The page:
By Judith Rosenbaum
Two refrains have been battling it out in my mind in the recent months of #MeToo activism: the syncopated beats (thanks to Lin-Manuel Miranda) of “This is not a moment; it’s a movement” and the age-old “This too shall pass.” Both, of course, are true.
As a historian, I recognize the collective power that creates change, which can feel both like a spark lighting a fire and like rolling a boulder up a hill. And nothing illustrates that power more than the groundswell of #MeToo revelations in recent months, in which women – bravely recounting experiences of harassment and assault that they had previously shouldered privately – have forced a new social reckoning.
At the same time, I know too well that we’ve been here before. Social change isn’t linear or steady or always forward moving. Stories are compelling until they’re not, and we move on to the next issue or return to business as usual. We make small changes, symbolic sacrifices, and then we congratulate ourselves on a job well-done. We might remember and celebrate one person (Rosa Parks, Anita Hill). The others fall away.
This moment has a history. It’s the history of Tarana Burke, the grassroots activist who founded the “me too movement” more than ten years ago to promote “empowerment through empathy” among women of color who have experienced sexual abuse. It’s the history of Take Back the Night actions, in which women around the world and over decades have gathered together to protest violence against women. It’s the history of Anita Hill, who quietly and calmly, again and again, told her story of sexual harassment by Clarence Thomas to the all-male, all-white Senate Judiciary Committee, and was dismissed. It’s the history of the abortion speak-out, in which women spoke up publicly about an experience so many shared but never uttered, and insisted that they – not just male doctors – should have a voice in public debate about abortion’s legality. It’s the history of women garment workers, who organized other women by sharing their stories and who transformed the labor movement.
If you don’t know this history, that’s not an accident or a coincidence – it’s because women’s voices, experiences, and accomplishments have been left out of the historical record, undervalued, and erased. The work of the Jewish Women’s Archive, where I am the executive director, is to elevate women’s voices, return them to history, and return their history to all of us.
I’m a historian, not a clairvoyant, so I don’t know if or how the #MeToo movement will be different – if it will have staying power or succeed in making systemic change. But what I do know is this: women’s voices will not be erased when it comes time to write the history of this moment. I say this with confidence because the Jewish Women’s Archive is beginning an archival collection of #MeToo accounts to ensure that the stories that have created a social media tsunami do not recede but are preserved for posterity.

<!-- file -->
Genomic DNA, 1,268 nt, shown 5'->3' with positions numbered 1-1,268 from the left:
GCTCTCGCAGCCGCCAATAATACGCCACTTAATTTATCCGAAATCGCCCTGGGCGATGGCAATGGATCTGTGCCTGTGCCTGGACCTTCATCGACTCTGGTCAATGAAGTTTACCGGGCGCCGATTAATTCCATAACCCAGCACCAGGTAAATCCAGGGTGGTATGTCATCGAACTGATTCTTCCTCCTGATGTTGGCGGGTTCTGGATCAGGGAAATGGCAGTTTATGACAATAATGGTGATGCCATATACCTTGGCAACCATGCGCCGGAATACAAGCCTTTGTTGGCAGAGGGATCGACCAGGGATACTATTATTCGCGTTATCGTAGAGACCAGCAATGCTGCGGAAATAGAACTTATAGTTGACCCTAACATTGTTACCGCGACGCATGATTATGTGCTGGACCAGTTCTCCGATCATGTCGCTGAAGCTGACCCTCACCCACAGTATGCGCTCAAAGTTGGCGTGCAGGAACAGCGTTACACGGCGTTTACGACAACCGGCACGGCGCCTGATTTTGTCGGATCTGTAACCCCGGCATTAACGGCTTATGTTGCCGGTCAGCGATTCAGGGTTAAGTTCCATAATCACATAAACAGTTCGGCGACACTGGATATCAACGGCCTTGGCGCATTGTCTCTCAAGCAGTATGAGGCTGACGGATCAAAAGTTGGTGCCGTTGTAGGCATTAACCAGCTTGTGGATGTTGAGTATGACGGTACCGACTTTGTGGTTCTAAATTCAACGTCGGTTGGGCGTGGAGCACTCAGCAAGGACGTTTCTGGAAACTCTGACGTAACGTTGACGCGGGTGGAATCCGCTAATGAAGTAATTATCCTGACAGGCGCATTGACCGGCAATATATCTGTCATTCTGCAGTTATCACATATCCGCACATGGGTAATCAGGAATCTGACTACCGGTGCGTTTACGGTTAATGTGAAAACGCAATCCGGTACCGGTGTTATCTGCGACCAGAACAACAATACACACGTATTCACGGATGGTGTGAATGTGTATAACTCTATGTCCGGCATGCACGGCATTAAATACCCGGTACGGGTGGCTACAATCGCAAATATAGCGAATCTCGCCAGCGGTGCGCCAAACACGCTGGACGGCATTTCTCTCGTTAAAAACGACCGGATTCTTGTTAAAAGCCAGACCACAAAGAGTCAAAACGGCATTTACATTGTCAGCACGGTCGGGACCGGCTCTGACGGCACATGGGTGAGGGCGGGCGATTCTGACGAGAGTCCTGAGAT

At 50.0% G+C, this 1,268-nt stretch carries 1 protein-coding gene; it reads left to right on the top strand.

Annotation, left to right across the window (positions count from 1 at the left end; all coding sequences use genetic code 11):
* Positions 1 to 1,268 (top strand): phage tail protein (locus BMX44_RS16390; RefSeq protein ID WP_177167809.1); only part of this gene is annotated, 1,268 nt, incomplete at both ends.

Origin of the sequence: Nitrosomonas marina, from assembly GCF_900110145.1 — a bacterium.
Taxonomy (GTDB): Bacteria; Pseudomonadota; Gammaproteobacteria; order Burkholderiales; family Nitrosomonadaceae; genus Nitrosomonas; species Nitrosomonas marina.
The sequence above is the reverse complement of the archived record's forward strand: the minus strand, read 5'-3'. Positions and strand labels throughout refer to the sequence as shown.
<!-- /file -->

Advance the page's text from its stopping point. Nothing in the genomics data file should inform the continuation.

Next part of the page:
As part of the Jewish Women’s Archive’s commitment to illuminating and preserving underrepresented voices and stories in our communities, we invite you to share your unique experience during this watershed moment in our history and culture. We are interested in documenting Jewish women’s stories of harassment and assault – and the responses to them – both within the Jewish community and outside of it, at the workplace, schools, camps, homes, and beyond. Taken together, these stories illustrate the systems and structures that shape women’s experiences, as well as women’s collective power to make change. In other words, they contain within them both the problem and the seeds of its solution.
Of course, the stories we are collecting are just the beginning of the story of this movement. Telling our stories is not an end in itself – it is necessary but not sufficient. Thankfully, there are many wonderful people and organizations who are stepping up to create institutional change and who are pushing us to be ambitious in defining next steps in the #MeToo movement. But as we move forward, we would do well to hold onto these stories as record, because when we lose sight of the enormity and universality of this social problem, we are more easily distracted into believing our social ills can be solved with quick-fix, individual solutions.
JWA will preserve these stories for you, and for the greater good. Eventually, we may share or curate the material to tell a larger story (those who submit stories will be able to choose whether they would allow their story to be shared at all, and in what format). Collecting the stories comes first. But we know that a rich collection will offer up new insights, themes, and understandings, and we look forward to mining this archive and enabling its stories to speak and spark change.
Judith Rosenbaum, PhD, is the executive director of the Jewish Women’s Archive, a national organization that documents Jewish women’s stories, elevates their voices, and inspires them to be agents of change. Organizational partners of JWA’s #MeToo Archive include Avodah, #GamAni, Jewish Women’s Foundation of New York, and Moving Traditions.